Stress effects all employees at some point in their lives.  Sometimes an individual may not know how to handle that stress turns to unhealthy behaviors to mask it.  Masking can include drinking, eating (unhealthy or too much/too little), overworking, or smoking.  Often, individuals don’t even realize they are turning to these bad behaviors in response to stress, which makes it even harder to self-correct.  A health coach can help employees identify stressors and work through them in a healthy and manageable way.

So how does this help employers?  When your employees are healthy, achieving their goals and managing stress appropriately, they are more productive, have less sick days, and consume less healthcare.  By having a health coach by their side, employees are more likely to incorporate healthy behaviors into their day and be more successful in their professional responsibilities, which in turn makes a company’s culture stronger and a lot healthier!

Category: Facts and Research

According to an online survey of 2,000 Americans from Ketchum, a global research and analytics firm, 47% of American smartphone users have an app that tracks fitness, working out, health, or medicine.  Furthermore, 83% of people who use fitness or workout apps use them at least once a week.  The results of the survey are not surprising as mobile health continues to become regular interaction for individuals across the country.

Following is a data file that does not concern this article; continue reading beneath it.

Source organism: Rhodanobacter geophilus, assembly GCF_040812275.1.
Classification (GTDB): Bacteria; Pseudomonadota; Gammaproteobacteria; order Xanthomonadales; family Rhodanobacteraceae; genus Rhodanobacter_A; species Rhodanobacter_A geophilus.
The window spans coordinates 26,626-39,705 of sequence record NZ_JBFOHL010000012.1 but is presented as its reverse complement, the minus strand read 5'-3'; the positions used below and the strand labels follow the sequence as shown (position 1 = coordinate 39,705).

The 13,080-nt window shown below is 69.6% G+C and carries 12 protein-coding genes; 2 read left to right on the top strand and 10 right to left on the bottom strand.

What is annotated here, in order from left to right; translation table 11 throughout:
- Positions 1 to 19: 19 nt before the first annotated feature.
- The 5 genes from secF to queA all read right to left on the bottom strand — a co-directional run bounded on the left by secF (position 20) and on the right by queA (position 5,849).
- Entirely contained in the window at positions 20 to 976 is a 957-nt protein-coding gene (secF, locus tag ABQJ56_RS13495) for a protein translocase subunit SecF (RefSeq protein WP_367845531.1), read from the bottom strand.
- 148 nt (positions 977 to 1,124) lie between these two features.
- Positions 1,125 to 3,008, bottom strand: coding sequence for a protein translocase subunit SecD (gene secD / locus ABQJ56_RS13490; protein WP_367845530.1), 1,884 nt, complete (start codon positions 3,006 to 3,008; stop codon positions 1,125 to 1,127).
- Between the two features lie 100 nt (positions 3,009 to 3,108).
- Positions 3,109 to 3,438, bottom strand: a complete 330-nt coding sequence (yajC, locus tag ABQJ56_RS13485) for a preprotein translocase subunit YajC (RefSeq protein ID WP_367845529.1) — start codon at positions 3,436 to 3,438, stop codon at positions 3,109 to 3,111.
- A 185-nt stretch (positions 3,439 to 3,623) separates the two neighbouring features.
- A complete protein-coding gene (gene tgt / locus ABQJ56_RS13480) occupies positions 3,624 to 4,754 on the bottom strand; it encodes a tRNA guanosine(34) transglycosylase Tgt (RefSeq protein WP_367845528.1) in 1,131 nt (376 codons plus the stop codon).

The results do, however, highlight a challenge employers must address when designing their employee wellness program.  More and more individuals are adopting consumer health and wellness apps, and despite having market leaders, no single app or device has more than 50% market share in any category (steps, nutrition, etc.).  As a result, employers must decide whether to embrace the consumer movement or disrupt it with their own proprietary program.  Wellable supports the former.  Rather than interfering with what nearly half of Americans are currently using, employers support employees as they seek out and user consumer wellness technologies.  This will result in more sustainable engagement by allowing employees to identify and use the solutions that are best suited for them.